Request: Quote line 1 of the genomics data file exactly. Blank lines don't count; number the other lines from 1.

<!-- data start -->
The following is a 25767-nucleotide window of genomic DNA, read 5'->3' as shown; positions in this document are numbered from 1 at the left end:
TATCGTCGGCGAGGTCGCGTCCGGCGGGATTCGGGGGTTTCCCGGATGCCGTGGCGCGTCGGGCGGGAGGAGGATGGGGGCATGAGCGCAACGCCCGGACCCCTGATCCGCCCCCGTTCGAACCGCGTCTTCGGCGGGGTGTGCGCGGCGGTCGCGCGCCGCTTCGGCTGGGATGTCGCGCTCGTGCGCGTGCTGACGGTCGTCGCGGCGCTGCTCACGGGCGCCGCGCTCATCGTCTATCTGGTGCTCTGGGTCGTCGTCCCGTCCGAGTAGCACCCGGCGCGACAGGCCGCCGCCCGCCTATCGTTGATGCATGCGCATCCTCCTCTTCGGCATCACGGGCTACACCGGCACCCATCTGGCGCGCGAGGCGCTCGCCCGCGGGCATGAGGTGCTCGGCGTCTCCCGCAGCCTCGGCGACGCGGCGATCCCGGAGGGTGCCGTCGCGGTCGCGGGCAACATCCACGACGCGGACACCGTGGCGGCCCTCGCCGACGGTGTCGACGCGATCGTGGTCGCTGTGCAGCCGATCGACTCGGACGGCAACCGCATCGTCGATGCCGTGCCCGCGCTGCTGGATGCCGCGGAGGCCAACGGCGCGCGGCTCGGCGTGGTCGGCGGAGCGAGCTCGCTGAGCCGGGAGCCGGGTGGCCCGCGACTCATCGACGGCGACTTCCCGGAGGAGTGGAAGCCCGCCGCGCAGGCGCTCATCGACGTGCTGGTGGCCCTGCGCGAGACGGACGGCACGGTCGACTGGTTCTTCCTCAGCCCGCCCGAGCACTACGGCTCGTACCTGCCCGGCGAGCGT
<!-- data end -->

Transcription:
The following is a 25767-nucleotide window of genomic DNA, read 5'->3' as shown; positions in this document are numbered from 1 at the left end: